Tojiro – Hammered Kurouchi Petty
Tojiro is one of the few manufactures in Japan that performs all of its manufacturing processes in-house. They choose this path of integrated in-house production, from the careful selection of materials to after sale service. The reason why they are able to deliver high quality lies in their commitment to being directly involved in every aspect of making their knives.
As knives are tools that people directly take into their hands to use, Tojiro values the skills of producers, which are the foundation of manufacturing, and keep a close eye on all processes until each craftsman at TOJIRO is completely satisfied.
Our knives are produced by traditional techniques and combines modern industrial technology are held in the highest regard not only in Japan, but around the world.
The Tojiro Hammered Series features a 3-ply clad construction with a core of VG-10 super steel. This formula of steel results in 60 Rockwell Hardness and provides a 9-12 degree blade angle for scalpel-like sharpness.
The handle is made from Japanese magnolia, which has a smooth texture and is moisture-resistant. The closed rein collar allows for full and complete sharpening of the blade. Each knife is hand-finished by an artisan craftsman.
Tojiro is exclusively distributed in South Africa by Kitchen Samurai.
About the Petty
“Petty” is the Japanese word for a paring or utility knife and comes from the French word “petite”. It’s perfect for hand peeling fruits and veggies, but also equally as handy for small work on a cutting board.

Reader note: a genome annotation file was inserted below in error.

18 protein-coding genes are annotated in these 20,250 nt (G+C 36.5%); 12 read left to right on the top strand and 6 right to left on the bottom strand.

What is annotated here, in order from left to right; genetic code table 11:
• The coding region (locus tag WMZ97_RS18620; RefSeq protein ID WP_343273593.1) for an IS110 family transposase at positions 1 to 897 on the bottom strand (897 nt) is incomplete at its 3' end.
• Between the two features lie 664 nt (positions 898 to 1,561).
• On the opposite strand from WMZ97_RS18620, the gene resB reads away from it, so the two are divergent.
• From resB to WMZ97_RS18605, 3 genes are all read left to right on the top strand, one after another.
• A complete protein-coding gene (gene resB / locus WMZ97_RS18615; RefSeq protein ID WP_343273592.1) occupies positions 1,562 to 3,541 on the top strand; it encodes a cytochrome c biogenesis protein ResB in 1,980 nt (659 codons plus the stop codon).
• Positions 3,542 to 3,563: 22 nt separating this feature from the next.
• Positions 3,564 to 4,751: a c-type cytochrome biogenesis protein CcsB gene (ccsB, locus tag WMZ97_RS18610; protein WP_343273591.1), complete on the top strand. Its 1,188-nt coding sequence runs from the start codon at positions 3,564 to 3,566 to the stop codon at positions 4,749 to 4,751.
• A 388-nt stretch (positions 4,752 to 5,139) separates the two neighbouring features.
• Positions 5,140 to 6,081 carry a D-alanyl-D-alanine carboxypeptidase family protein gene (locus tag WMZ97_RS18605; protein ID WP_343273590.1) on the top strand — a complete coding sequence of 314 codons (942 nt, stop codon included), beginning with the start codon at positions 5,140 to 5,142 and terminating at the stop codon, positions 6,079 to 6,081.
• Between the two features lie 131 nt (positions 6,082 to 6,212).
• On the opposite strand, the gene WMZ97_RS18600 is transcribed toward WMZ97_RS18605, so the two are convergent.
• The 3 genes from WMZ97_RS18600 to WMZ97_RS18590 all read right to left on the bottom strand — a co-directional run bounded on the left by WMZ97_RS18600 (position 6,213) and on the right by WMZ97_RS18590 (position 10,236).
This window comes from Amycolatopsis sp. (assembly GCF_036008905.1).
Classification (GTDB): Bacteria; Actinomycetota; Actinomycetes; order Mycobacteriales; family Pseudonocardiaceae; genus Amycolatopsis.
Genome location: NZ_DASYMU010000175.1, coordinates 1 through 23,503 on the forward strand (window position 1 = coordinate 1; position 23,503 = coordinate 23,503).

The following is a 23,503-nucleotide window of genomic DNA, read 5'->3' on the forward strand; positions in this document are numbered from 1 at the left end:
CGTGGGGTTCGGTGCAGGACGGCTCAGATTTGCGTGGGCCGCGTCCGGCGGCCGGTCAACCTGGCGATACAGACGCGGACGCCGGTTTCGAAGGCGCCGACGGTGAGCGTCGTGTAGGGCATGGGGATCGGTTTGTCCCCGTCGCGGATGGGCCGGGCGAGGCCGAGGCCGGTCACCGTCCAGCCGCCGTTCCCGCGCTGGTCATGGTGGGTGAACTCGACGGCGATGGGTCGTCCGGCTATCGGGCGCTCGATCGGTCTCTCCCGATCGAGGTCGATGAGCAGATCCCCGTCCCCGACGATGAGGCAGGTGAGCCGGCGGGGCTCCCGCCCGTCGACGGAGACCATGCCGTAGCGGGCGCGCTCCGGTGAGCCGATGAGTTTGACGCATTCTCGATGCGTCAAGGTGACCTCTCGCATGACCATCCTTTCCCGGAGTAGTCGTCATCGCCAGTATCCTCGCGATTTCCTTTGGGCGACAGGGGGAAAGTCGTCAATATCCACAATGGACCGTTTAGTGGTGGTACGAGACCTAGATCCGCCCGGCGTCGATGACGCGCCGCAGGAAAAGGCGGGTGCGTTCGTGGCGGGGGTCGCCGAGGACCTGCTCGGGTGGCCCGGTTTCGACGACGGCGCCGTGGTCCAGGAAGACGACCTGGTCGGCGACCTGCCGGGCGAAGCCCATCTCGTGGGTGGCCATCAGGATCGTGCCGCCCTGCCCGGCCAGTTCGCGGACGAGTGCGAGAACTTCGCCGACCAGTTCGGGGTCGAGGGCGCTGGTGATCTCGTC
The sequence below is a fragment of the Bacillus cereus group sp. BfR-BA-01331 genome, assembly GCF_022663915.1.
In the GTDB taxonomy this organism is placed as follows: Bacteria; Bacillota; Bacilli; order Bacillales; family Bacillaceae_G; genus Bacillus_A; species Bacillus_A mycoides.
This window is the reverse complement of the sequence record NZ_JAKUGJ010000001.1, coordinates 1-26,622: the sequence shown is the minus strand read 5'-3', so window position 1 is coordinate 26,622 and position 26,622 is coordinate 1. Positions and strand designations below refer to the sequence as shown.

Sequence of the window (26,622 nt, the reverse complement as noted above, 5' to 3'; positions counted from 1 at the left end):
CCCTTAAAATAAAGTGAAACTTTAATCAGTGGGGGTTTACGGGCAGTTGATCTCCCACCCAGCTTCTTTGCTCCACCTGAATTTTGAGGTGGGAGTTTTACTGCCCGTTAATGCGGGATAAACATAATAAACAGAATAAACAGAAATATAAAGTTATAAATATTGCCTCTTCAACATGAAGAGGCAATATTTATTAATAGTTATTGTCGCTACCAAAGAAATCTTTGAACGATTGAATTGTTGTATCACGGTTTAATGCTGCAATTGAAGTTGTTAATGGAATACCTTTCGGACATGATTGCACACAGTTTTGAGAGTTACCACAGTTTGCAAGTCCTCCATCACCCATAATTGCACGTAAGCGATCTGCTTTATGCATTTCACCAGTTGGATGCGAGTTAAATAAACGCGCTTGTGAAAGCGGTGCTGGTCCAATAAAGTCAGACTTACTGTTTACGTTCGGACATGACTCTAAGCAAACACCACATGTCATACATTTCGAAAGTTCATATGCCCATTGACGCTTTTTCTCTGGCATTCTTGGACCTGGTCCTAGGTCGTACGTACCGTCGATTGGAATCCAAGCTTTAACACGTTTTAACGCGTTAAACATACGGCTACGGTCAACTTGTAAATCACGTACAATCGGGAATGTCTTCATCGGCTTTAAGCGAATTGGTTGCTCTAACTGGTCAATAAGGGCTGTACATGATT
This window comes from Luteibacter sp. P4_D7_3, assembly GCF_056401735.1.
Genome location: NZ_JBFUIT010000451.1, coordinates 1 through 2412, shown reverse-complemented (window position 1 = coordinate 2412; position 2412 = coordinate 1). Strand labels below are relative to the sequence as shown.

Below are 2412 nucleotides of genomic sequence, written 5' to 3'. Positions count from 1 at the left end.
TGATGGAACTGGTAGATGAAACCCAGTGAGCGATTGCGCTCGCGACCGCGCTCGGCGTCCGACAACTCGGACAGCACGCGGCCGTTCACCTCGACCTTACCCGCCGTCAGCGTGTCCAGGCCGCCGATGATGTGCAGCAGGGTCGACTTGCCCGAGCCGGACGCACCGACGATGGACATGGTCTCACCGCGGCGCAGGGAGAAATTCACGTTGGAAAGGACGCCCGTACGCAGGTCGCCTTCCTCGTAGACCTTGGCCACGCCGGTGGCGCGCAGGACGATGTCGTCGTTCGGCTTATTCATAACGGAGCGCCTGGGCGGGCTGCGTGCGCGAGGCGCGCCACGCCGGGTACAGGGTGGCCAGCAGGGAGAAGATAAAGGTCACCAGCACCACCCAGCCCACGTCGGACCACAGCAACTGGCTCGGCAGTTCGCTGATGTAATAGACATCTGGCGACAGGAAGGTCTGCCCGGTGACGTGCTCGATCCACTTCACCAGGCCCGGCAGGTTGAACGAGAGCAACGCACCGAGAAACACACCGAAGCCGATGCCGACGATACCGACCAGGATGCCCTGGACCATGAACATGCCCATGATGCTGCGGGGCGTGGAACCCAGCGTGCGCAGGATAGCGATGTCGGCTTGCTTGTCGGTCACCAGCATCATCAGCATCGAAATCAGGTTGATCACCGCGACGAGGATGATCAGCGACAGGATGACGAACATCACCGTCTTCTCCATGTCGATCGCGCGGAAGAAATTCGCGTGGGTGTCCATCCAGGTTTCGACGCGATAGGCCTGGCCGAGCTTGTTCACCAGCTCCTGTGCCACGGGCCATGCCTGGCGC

If you feel uncomfortable with large knives, start with this shape. You really can get a lot done with a 120mm or 150mm petty knife.
Petty knives can be as small as 75mm and as large as 180mm, so there’s something to fit any hand, big or small.
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- Wash and dry the blade by hand immediately after use. Dishwashers are very bad for all knives.
- Use a soft cloth to wash the blade. Avoid abrasive dish scrubbers and powders as these can damage the finish of your beautiful knife.
- Do not cut through bones. You can certainly cut along/beside bones, but do not cut into bones. This can, at worst, chip the blade.
- Never use this knife to cut frozen food. I’m sure you have a 4×4 somewhere in your kitchen for this job.
- Never twist, cleave or prise the blade.
- Always use a wooden or plastic cutting board. Never cut on bamboo, glass, marble, slate, a plate, china, marble, arborite or anything harder than steel.
- Store knives in a way that the blades will not knock into each other.
- Never transport knives unprotected.
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